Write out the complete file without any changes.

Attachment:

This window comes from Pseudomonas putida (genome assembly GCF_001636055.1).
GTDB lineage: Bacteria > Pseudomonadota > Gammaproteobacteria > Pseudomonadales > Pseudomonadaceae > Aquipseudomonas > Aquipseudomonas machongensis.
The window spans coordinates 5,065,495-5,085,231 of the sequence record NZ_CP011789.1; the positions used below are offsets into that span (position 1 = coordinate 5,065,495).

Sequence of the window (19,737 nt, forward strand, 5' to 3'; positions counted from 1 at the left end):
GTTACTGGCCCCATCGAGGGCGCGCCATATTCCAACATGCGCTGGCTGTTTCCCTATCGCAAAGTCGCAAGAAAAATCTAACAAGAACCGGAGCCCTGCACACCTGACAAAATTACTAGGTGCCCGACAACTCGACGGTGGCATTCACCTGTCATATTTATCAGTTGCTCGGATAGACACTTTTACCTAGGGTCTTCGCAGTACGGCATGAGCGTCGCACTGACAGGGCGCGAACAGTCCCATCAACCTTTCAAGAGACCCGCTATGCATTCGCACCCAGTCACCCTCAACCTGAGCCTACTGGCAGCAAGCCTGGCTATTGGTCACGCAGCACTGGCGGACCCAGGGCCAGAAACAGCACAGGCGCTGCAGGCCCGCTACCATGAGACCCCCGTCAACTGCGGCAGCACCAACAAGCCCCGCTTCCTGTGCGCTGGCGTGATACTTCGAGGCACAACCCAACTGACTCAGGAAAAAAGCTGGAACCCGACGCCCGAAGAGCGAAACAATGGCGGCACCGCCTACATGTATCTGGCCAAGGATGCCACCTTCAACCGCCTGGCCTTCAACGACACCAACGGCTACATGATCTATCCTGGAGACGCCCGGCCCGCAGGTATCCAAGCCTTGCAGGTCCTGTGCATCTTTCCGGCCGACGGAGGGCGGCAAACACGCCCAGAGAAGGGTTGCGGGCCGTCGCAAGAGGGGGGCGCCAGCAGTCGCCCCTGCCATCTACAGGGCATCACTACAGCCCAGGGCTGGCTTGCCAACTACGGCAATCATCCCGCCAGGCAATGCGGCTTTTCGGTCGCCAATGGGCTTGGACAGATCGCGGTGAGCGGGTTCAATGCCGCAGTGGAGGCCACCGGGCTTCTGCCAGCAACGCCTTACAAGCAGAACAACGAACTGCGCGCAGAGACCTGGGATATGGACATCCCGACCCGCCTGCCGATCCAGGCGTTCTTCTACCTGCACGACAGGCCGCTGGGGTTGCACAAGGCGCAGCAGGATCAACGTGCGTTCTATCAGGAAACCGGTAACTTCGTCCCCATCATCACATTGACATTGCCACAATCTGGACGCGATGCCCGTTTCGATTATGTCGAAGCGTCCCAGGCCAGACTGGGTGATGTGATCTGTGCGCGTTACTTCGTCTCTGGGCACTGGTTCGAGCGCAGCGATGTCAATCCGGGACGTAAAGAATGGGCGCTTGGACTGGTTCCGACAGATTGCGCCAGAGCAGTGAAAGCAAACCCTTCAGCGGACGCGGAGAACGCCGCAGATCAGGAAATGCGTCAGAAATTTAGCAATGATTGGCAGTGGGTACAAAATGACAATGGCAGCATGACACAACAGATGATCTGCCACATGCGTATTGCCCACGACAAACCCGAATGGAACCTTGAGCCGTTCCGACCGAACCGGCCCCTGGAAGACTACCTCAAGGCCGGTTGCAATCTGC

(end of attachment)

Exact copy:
This window comes from Pseudomonas putida (genome assembly GCF_001636055.1).
GTDB lineage: Bacteria > Pseudomonadota > Gammaproteobacteria > Pseudomonadales > Pseudomonadaceae > Aquipseudomonas > Aquipseudomonas machongensis.
The window spans coordinates 5,065,495-5,085,231 of the sequence record NZ_CP011789.1; the positions used below are offsets into that span (position 1 = coordinate 5,065,495).

Sequence of the window (19,737 nt, forward strand, 5' to 3'; positions counted from 1 at the left end):
GTTACTGGCCCCATCGAGGGCGCGCCATATTCCAACATGCGCTGGCTGTTTCCCTATCGCAAAGTCGCAAGAAAAATCTAACAAGAACCGGAGCCCTGCACACCTGACAAAATTACTAGGTGCCCGACAACTCGACGGTGGCATTCACCTGTCATATTTATCAGTTGCTCGGATAGACACTTTTACCTAGGGTCTTCGCAGTACGGCATGAGCGTCGCACTGACAGGGCGCGAACAGTCCCATCAACCTTTCAAGAGACCCGCTATGCATTCGCACCCAGTCACCCTCAACCTGAGCCTACTGGCAGCAAGCCTGGCTATTGGTCACGCAGCACTGGCGGACCCAGGGCCAGAAACAGCACAGGCGCTGCAGGCCCGCTACCATGAGACCCCCGTCAACTGCGGCAGCACCAACAAGCCCCGCTTCCTGTGCGCTGGCGTGATACTTCGAGGCACAACCCAACTGACTCAGGAAAAAAGCTGGAACCCGACGCCCGAAGAGCGAAACAATGGCGGCACCGCCTACATGTATCTGGCCAAGGATGCCACCTTCAACCGCCTGGCCTTCAACGACACCAACGGCTACATGATCTATCCTGGAGACGCCCGGCCCGCAGGTATCCAAGCCTTGCAGGTCCTGTGCATCTTTCCGGCCGACGGAGGGCGGCAAACACGCCCAGAGAAGGGTTGCGGGCCGTCGCAAGAGGGGGGCGCCAGCAGTCGCCCCTGCCATCTACAGGGCATCACTACAGCCCAGGGCTGGCTTGCCAACTACGGCAATCATCCCGCCAGGCAATGCGGCTTTTCGGTCGCCAATGGGCTTGGACAGATCGCGGTGAGCGGGTTCAATGCCGCAGTGGAGGCCACCGGGCTTCTGCCAGCAACGCCTTACAAGCAGAACAACGAACTGCGCGCAGAGACCTGGGATATGGACATCCCGACCCGCCTGCCGATCCAGGCGTTCTTCTACCTGCACGACAGGCCGCTGGGGTTGCACAAGGCGCAGCAGGATCAACGTGCGTTCTATCAGGAAACCGGTAACTTCGTCCCCATCATCACATTGACATTGCCACAATCTGGACGCGATGCCCGTTTCGATTATGTCGAAGCGTCCCAGGCCAGACTGGGTGATGTGATCTGTGCGCGTTACTTCGTCTCTGGGCACTGGTTCGAGCGCAGCGATGTCAATCCGGGACGTAAAGAATGGGCGCTTGGACTGGTTCCGACAGATTGCGCCAGAGCAGTGAAAGCAAACCCTTCAGCGGACGCGGAGAACGCCGCAGATCAGGAAATGCGTCAGAAATTTAGCAATGATTGGCAGTGGGTACAAAATGACAATGGCAGCATGACACAACAGATGATCTGCCACATGCGTATTGCCCACGACAAACCCGAATGGAACCTTGAGCCGTTCCGACCGAACCGGCCCCTGGAAGACTACCTCAAGGCCGGTTGCAATCTGC